By David W. Virtue
July 16, 2010

The Nigerian Anglican Archbishop of more than 18 million Anglicans, the largest province in the Anglican Communion, blasted what he called an “invading army of homosexuality, lesbianism and bisexual lifestyle under any guise” coming from the West and said same sex marriage, pedophilia and all sexual pervasions should be roundly condemned by all who accept the authority of Scripture over human life.

In his first press conference since assuming the leadership of the Anglican Church of Nigeria following the retirement of Peter Akinola, Archbishop Nicholas Okoh said the issue at stake of human sexuality is not an Anglican prerogative and it is by no means limited to the Anglican circle as it is clearly shown all over the world.

“The Church in the West had vowed to use their money to spread the homosexual lifestyle in African societies and Churches; after all Africa is poor. They are pursuing this agenda vigorously and what is more, they now have the support of the United Nations. We therefore call on parents to ensure that their children obtain their first degree in Nigeria before travelling abroad. Parents and guardians should closely watch and monitor the relationship which their children or wards keep so that deviant behavior could be timely corrected. The sin of homosexuality, it must be reemphasized, destroyed the communities of Sodom and Gomorrah.”

Okoh ripped the comparison of those who ordained gay bishops with those who cross borders for “pastoral work” and had been accused of breaking the call for a moratorium.

“We reject being put in the same category with churches conducting gay ordination and same sex marriage, and the equating of our evangelical initiative (for which we should be commended) with those who are doing things unbiblical. But for the Nigerian initiative and others like her, many of our faithful Anglican American friends who cannot tolerate the unbiblical practices of the Episcopal Church in America could have gone away to other faiths. The great commission to go in to all the world to save souls is our compelling constitution.”

Okoh called the step taken by the [Archbishop of] Canterbury “ill-advised and does not make any contribution towards the healing of the ailment in the Anglican extended family.”

“Our main thrust as a Church remains the evangelization of our people. The Gospel is not only proclaimed as a religious faith but a means of godly civilization. By evangelism we mean the spreading of “the faith once for all delivered to the Saints” (Jude 3). We equally mean effective teaching and discipling to reduce the yearning gap between profession of faith and morality. It also includes getting deeply involved in the work of mission by providing some amenities and support to individuals and rural communities so as to reduce poverty and complement the effort of Government that the people may have life more abundantly.”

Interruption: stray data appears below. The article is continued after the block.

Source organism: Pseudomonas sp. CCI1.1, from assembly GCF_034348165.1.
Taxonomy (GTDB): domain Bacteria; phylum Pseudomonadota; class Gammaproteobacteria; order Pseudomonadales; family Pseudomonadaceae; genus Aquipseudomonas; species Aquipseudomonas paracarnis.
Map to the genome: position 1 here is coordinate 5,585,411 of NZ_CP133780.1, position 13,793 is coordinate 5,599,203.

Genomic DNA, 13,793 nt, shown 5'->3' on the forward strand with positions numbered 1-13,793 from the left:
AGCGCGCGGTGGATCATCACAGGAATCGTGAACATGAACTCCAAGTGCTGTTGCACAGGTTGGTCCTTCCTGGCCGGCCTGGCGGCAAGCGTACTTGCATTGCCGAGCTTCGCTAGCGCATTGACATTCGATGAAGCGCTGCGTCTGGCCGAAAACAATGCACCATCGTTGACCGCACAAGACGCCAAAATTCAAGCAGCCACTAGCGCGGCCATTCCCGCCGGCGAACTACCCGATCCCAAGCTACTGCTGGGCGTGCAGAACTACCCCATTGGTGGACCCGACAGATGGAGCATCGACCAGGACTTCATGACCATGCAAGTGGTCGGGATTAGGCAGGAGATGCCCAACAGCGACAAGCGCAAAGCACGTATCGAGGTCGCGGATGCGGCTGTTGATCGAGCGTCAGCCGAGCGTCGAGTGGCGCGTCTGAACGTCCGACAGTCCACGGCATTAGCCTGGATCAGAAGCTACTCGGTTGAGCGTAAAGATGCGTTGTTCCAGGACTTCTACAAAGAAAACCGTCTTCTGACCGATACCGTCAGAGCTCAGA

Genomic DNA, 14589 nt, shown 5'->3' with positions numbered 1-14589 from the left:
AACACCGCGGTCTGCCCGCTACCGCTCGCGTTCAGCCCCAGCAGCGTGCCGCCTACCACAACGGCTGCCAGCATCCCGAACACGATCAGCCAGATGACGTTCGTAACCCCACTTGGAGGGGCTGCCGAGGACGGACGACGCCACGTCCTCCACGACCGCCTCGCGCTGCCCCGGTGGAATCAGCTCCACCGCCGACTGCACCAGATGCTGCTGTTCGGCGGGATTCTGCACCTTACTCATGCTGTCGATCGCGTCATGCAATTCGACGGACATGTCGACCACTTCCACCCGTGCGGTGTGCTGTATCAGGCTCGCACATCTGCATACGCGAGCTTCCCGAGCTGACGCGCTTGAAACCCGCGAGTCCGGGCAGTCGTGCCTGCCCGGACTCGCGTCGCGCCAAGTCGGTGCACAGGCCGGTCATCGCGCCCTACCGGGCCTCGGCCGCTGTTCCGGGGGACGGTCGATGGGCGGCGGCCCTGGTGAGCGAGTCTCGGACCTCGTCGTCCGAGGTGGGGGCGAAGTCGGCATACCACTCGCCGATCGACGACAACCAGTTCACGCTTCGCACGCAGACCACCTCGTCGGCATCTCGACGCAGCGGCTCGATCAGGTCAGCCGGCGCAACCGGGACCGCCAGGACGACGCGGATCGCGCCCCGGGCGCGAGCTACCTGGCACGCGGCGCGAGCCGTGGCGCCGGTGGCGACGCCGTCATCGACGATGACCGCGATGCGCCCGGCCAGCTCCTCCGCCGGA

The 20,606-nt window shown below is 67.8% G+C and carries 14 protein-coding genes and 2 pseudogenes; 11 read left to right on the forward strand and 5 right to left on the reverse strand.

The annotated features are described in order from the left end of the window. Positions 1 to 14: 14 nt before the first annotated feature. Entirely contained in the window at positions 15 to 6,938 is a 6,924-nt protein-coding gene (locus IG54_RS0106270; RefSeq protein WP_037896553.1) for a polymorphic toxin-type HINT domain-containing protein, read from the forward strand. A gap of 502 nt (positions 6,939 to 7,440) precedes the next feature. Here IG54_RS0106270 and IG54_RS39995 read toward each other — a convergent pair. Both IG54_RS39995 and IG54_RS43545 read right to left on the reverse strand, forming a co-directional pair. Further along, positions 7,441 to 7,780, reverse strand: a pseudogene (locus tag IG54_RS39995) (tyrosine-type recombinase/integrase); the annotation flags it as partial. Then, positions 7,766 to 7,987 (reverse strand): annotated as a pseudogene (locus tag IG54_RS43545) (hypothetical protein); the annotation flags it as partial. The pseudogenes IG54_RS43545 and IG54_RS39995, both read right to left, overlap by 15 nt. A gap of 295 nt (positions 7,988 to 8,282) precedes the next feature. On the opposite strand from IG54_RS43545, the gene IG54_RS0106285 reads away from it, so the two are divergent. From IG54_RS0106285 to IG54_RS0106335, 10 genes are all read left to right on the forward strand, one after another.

The archbishop also attacked Nigeria’s numerous social evils and said he would not draw back from addressing them. “Like Biblical prophets of old who were champions of moral, socio-political and economic destinies of their nations, we do not intend to abandon this divine responsibility.”

“I wonder why we still lack vision and mission such that can explore resources to employ and feed all our people; why do most people hunger when God has so endowed us. There is clearly poverty in the land as evidenced in our housing, food and clothing in most rural communities. In spite of this, corruption is still growing in all segments of society; leaving the most vulnerable in society completely dispossessed. There is warning everywhere that fossil oil will not continue to rule the world. Serious scientific research is going on around the world to find viable alternatives.”

Okoh said he was grateful to God that the nation had survived a 3-year bloody civil war and that a sense of pride at the restoration of democracy after a prolonged military rule.

Before being elected in September 2009 to serve as primate by the church’s bishops, Okoh was archbishop of Bendel province and bishop of the Diocese of Asaba.

Okoh said that he’d spent his first months as primate touring all 14 internal provinces of the Church of Nigeria, and that the conversations and feedback from Anglicans throughout the country had informed his address to the press.

The church’s main priority, he concluded, “remains the evangelization of our people. The Gospel is not only proclaimed as a religious faith but a means of godly civilization.”


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